At the federal government level, the U.S. House of Representatives has the most impact on determining the direction domestic policy - not the President or the Supreme Court. And while the U.S. Senate participates equally with the House in approving legislation and budgets, House members usually set a course by voting first on budget matters and measures that impact the budget significantly.

Unlike the guys in the picture above, you probably have no trouble identifying the President of the Rust Belt in the photo to the left. That is because you have been taught in school and by the media that he's the most important man in the World. On the other hand, if you read the U.S. Constitution you may be surprised to learn that the only powers assigned by the Founding Fathers to the President with regard to domestic policy (which is established by laws adopted by Congress) are as follows:
He shall from time to time give to the Congress Information of the State of the Union, and recommend to their Consideration such Measures as he shall judge necessary and expedient; ...he shall take Care that the Laws be faithfully executed....
As it turns out, over the centuries Congress has adopted laws that give the President additional roles in the policy process. For instance, the current budget creation and spending implementation process was established by the Budget and Accounting Act of 1921, the Congressional Budget and Impoundment Control Act of 1974, and by other budget legislation.

The process of the President submitting a formal annual budget request to Congress was authorized by the 1921 Act adopted by Congress. While that shifted leadership momentum, that could be eliminated tomorrow by Congress (though it would probably require a veto override vote).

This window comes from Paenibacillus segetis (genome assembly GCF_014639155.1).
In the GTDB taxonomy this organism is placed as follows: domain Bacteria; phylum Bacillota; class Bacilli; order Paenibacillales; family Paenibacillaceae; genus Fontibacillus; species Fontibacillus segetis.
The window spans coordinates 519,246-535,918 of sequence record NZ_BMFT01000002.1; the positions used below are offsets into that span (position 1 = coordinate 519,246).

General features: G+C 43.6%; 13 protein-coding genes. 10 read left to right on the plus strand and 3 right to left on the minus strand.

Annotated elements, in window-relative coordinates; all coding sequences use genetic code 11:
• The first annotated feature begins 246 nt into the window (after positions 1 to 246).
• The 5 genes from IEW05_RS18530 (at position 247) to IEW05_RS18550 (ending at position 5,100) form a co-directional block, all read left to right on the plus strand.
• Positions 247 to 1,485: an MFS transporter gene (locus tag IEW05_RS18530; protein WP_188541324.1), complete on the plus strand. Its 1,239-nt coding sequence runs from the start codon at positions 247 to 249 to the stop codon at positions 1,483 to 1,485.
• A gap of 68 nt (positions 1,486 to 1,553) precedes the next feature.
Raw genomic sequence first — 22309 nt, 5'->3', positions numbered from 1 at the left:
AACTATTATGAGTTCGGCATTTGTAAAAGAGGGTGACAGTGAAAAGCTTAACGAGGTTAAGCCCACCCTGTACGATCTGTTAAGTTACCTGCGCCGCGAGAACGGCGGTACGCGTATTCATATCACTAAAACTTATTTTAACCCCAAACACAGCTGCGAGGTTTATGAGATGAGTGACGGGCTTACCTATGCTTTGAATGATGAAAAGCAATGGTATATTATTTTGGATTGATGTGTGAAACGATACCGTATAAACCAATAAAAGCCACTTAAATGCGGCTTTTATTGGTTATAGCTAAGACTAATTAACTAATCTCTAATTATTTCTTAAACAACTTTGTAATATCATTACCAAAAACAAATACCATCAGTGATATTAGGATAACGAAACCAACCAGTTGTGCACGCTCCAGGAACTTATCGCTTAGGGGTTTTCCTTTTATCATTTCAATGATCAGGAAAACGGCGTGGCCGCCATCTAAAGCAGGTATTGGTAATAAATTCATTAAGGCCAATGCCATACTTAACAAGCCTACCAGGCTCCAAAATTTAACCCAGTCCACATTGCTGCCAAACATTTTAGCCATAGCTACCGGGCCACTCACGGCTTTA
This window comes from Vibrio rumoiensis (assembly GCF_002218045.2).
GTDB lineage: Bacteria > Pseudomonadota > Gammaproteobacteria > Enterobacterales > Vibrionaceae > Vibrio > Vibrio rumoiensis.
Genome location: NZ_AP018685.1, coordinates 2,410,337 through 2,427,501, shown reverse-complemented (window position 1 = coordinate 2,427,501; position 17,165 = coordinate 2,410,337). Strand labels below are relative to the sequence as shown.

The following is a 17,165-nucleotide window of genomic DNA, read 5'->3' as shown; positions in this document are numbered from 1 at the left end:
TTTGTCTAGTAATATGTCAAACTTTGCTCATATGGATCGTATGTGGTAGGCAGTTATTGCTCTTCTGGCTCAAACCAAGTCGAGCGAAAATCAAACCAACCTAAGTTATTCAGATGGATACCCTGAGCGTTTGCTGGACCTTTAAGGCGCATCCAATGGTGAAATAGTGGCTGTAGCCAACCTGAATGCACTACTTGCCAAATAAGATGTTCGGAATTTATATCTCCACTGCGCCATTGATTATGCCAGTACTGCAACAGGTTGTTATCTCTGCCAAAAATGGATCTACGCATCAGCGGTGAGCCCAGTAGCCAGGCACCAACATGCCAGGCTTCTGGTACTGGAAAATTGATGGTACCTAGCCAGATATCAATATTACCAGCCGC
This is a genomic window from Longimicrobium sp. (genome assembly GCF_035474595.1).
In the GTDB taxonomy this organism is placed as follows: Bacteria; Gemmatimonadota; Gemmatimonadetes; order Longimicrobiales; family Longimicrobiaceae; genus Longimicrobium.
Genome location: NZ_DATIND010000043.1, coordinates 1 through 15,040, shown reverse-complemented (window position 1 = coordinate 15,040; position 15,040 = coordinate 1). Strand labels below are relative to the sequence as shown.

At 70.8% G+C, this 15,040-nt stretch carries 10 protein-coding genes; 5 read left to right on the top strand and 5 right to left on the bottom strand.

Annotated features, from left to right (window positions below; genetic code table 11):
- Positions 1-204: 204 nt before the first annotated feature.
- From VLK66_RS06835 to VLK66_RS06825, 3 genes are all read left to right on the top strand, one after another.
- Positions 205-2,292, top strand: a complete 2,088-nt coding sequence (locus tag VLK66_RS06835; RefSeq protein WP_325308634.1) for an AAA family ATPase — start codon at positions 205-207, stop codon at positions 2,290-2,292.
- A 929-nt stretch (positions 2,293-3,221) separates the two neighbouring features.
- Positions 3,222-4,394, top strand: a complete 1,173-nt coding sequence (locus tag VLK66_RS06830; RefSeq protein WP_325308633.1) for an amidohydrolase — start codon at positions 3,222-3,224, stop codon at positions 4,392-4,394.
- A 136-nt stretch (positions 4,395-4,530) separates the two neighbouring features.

Looking at that picture at the top you probably had trouble identifying Representatives Greg Walden of Oregon and Keven McCarthy of California who are flanking House Speaker Paul Ryan. In fact even if you are a resident of Oregon or California you probably did not recognize either one. It is ironic that both had more influence on the details of the proposed American Health Care Act (AHCA) than the guy in the little picture above left whose activities the media (and maybe you?) pay attention to all the time.

The AHCA as written today would cost California $20 billion in federal subsidies lost that support healthcare for the working class and the poor. To replace that money, the State of California personal income tax revenue would have to be increased by about 25%. The voters of California would have to approve that. That would be resisted.

Still many are suggesting we "go it alone" with regard to healthcare policy by implementing a California "single-payer" plan.

Speaking of the voters, there was an election this week in the City of Los Angeles. About 11% of the voters turned out. Fortunately, the few that voted turned down a ballot measure that would have prevented development in a City already struggling with skyrocketing housing costs.

And they approved a measure that would fund modernization and expansion of public transit. Pushed by the reelected Mayor Eric Garcetti, the $121 billion transit initiative would fund hundreds of miles of new rail connections, bus-rapid transit lines, and robust bike infrastructure improvements over the next 40 years. But the plans would need ongoing additional transit funding from the federal government.

As explained in Hey Transit Fans: Worry About Congress, Not Trump:
...President Trump has threatened to defund any cities that refuse to cooperate with federal immigration authorities; L.A. remains a magnet for immigrants, and nearly one in ten people living in the county is believed to be undocumented. Though [Mayor Eric}Garcetti has refused to use the term “sanctuary city” outright, he has pledged to make “all Angelenos feel safe, secure and welcome in our community” and has criticized Trump’s travel bans and immigration policies. o accomplish his “signature initiative,” ...the mayor will need to negotiate a delicate relationship with the White House.

...Legally speaking, the president probably can’t withhold infrastructure funds on the basis of local immigration policies. More importantly, it’s Congress that deals with how transportation is funded....